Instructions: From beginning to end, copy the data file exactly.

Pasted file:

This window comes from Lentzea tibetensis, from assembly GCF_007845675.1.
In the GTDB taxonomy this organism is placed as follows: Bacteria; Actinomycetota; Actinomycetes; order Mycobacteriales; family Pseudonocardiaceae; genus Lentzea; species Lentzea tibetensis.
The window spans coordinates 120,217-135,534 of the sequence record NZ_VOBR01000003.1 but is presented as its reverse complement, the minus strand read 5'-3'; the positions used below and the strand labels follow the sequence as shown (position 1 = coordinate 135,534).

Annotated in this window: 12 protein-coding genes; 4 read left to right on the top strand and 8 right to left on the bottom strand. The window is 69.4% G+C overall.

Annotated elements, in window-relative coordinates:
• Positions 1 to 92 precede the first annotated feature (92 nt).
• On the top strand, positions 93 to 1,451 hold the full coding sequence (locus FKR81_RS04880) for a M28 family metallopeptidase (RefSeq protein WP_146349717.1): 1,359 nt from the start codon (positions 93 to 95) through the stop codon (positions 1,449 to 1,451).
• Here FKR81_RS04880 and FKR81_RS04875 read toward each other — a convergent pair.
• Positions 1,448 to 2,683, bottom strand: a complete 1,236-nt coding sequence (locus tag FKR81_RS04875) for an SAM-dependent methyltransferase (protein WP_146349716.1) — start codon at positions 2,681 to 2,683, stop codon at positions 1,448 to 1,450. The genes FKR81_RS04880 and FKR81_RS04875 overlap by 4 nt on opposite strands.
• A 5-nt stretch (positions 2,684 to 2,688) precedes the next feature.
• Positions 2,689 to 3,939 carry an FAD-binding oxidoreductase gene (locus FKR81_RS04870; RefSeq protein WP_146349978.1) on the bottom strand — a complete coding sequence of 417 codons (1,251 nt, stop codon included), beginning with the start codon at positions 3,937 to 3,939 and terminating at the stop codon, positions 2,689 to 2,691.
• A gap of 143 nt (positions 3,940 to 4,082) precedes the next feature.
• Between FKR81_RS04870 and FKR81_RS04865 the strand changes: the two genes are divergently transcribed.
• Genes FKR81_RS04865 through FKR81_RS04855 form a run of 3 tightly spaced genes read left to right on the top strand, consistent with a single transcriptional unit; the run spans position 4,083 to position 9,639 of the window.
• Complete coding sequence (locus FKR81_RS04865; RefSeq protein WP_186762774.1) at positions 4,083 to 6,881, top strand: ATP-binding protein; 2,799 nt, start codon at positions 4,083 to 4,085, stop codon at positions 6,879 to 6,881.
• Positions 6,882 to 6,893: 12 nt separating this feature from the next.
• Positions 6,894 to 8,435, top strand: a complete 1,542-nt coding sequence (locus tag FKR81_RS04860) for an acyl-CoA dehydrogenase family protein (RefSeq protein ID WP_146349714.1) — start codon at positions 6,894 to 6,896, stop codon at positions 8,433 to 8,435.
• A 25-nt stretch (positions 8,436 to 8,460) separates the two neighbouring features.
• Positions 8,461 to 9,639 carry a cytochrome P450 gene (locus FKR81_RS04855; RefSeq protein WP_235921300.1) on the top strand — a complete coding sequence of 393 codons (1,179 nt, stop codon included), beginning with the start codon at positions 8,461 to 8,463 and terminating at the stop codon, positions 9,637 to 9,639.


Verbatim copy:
This window comes from Lentzea tibetensis, from assembly GCF_007845675.1.
In the GTDB taxonomy this organism is placed as follows: Bacteria; Actinomycetota; Actinomycetes; order Mycobacteriales; family Pseudonocardiaceae; genus Lentzea; species Lentzea tibetensis.
The window spans coordinates 120,217-135,534 of the sequence record NZ_VOBR01000003.1 but is presented as its reverse complement, the minus strand read 5'-3'; the positions used below and the strand labels follow the sequence as shown (position 1 = coordinate 135,534).

Annotated in this window: 12 protein-coding genes; 4 read left to right on the top strand and 8 right to left on the bottom strand. The window is 69.4% G+C overall.

Annotated elements, in window-relative coordinates:
• Positions 1 to 92 precede the first annotated feature (92 nt).
• On the top strand, positions 93 to 1,451 hold the full coding sequence (locus FKR81_RS04880) for a M28 family metallopeptidase (RefSeq protein WP_146349717.1): 1,359 nt from the start codon (positions 93 to 95) through the stop codon (positions 1,449 to 1,451).
• Here FKR81_RS04880 and FKR81_RS04875 read toward each other — a convergent pair.
• Positions 1,448 to 2,683, bottom strand: a complete 1,236-nt coding sequence (locus tag FKR81_RS04875) for an SAM-dependent methyltransferase (protein WP_146349716.1) — start codon at positions 2,681 to 2,683, stop codon at positions 1,448 to 1,450. The genes FKR81_RS04880 and FKR81_RS04875 overlap by 4 nt on opposite strands.
• A 5-nt stretch (positions 2,684 to 2,688) precedes the next feature.
• Positions 2,689 to 3,939 carry an FAD-binding oxidoreductase gene (locus FKR81_RS04870; RefSeq protein WP_146349978.1) on the bottom strand — a complete coding sequence of 417 codons (1,251 nt, stop codon included), beginning with the start codon at positions 3,937 to 3,939 and terminating at the stop codon, positions 2,689 to 2,691.
• A gap of 143 nt (positions 3,940 to 4,082) precedes the next feature.
• Between FKR81_RS04870 and FKR81_RS04865 the strand changes: the two genes are divergently transcribed.
• Genes FKR81_RS04865 through FKR81_RS04855 form a run of 3 tightly spaced genes read left to right on the top strand, consistent with a single transcriptional unit; the run spans position 4,083 to position 9,639 of the window.
• Complete coding sequence (locus FKR81_RS04865; RefSeq protein WP_186762774.1) at positions 4,083 to 6,881, top strand: ATP-binding protein; 2,799 nt, start codon at positions 4,083 to 4,085, stop codon at positions 6,879 to 6,881.
• Positions 6,882 to 6,893: 12 nt separating this feature from the next.
• Positions 6,894 to 8,435, top strand: a complete 1,542-nt coding sequence (locus tag FKR81_RS04860) for an acyl-CoA dehydrogenase family protein (RefSeq protein ID WP_146349714.1) — start codon at positions 6,894 to 6,896, stop codon at positions 8,433 to 8,435.
• A 25-nt stretch (positions 8,436 to 8,460) separates the two neighbouring features.
• Positions 8,461 to 9,639 carry a cytochrome P450 gene (locus FKR81_RS04855; RefSeq protein WP_235921300.1) on the top strand — a complete coding sequence of 393 codons (1,179 nt, stop codon included), beginning with the start codon at positions 8,461 to 8,463 and terminating at the stop codon, positions 9,637 to 9,639.